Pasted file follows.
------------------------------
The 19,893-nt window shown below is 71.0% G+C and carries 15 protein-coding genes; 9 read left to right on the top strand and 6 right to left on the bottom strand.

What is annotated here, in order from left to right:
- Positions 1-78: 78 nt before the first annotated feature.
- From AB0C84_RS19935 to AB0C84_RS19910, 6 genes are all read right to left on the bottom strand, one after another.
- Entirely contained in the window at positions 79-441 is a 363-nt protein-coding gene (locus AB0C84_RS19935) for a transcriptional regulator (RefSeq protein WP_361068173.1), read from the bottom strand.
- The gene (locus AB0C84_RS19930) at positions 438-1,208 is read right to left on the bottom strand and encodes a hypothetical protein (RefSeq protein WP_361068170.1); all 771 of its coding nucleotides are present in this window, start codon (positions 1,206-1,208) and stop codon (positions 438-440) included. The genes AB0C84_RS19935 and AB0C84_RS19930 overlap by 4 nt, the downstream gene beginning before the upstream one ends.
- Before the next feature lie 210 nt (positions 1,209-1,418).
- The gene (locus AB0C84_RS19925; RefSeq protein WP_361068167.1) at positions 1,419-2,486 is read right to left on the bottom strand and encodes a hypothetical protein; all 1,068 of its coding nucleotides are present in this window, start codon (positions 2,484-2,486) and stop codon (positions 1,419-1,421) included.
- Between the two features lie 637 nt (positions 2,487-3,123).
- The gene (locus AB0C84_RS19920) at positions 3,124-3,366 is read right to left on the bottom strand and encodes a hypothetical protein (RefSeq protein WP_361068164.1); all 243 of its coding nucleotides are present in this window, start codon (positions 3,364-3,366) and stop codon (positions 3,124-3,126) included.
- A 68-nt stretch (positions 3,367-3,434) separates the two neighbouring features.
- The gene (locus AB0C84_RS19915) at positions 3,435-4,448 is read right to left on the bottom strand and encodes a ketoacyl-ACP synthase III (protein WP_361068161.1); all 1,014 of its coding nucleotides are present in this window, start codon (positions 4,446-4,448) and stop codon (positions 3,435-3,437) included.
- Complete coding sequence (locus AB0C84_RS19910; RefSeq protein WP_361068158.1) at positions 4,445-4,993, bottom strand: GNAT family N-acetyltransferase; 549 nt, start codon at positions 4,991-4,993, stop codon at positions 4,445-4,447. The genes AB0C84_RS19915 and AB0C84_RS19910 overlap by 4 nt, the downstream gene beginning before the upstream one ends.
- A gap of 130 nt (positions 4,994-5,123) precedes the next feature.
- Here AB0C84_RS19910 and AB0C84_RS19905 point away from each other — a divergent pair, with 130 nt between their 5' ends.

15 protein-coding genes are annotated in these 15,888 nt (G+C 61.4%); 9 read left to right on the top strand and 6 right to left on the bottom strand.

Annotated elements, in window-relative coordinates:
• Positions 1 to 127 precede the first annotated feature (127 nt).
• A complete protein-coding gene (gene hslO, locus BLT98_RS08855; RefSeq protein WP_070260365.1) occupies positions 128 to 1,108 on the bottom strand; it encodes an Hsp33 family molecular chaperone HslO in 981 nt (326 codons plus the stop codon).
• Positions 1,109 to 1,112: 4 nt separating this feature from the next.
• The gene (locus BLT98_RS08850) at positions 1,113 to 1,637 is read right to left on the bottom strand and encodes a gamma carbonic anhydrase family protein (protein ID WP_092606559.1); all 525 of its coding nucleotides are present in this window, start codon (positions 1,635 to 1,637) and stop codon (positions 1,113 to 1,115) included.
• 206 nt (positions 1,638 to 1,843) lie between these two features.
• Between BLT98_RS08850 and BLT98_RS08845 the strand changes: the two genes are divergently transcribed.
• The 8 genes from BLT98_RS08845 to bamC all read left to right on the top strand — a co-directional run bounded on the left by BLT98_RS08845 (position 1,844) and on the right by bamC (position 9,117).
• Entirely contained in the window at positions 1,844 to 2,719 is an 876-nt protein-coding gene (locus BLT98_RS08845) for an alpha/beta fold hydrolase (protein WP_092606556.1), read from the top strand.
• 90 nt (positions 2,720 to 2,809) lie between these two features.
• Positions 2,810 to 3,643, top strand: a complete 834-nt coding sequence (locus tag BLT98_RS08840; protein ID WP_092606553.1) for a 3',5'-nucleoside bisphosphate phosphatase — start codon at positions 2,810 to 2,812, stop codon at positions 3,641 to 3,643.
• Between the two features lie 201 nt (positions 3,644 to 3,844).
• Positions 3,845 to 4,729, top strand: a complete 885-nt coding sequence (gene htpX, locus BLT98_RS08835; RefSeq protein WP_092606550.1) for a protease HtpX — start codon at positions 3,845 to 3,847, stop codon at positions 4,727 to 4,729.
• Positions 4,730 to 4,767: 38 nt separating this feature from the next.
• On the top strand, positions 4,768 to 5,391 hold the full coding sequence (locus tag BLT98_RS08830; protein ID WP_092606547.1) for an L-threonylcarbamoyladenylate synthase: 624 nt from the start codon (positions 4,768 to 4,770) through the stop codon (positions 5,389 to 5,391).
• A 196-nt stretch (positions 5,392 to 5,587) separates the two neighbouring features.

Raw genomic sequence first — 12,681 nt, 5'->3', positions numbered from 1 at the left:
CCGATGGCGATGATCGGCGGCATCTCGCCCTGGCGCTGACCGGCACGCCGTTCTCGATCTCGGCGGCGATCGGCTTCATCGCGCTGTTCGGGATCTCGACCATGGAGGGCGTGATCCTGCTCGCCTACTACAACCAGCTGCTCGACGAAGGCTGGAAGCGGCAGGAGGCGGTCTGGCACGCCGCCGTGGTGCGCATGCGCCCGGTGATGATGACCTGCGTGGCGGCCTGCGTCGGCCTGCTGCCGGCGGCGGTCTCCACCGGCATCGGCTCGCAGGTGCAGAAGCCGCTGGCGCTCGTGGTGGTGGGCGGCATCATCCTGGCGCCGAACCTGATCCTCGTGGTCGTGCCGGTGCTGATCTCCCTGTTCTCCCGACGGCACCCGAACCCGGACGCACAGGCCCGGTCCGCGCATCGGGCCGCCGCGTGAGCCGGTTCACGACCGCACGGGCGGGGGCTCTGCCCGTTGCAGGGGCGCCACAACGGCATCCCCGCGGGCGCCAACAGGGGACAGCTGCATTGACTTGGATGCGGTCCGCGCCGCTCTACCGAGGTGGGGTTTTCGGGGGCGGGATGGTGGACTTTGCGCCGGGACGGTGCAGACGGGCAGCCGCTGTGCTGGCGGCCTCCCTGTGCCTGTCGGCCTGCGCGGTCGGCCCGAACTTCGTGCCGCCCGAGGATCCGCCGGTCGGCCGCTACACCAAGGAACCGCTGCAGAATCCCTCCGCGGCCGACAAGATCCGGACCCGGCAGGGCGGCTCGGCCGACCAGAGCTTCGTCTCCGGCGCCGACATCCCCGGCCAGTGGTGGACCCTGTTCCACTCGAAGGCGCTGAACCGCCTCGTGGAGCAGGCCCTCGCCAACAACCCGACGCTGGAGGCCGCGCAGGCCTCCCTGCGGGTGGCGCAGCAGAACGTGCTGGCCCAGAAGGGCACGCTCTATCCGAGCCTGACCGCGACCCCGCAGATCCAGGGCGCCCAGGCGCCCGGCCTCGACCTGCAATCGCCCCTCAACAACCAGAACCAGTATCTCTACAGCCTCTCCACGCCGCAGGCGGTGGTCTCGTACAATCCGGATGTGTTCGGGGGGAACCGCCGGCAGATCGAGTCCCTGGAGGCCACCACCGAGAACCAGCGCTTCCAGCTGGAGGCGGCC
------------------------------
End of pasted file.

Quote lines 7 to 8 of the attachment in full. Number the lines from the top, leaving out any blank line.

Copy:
- Before the next feature lie 210 nt (positions 1,209-1,418).
- The gene (locus AB0C84_RS19925; RefSeq protein WP_361068167.1) at positions 1,419-2,486 is read right to left on the bottom strand and encodes a hypothetical protein; all 1,068 of its coding nucleotides are present in this window, start codon (positions 2,484-2,486) and stop codon (positions 1,419-1,421) included.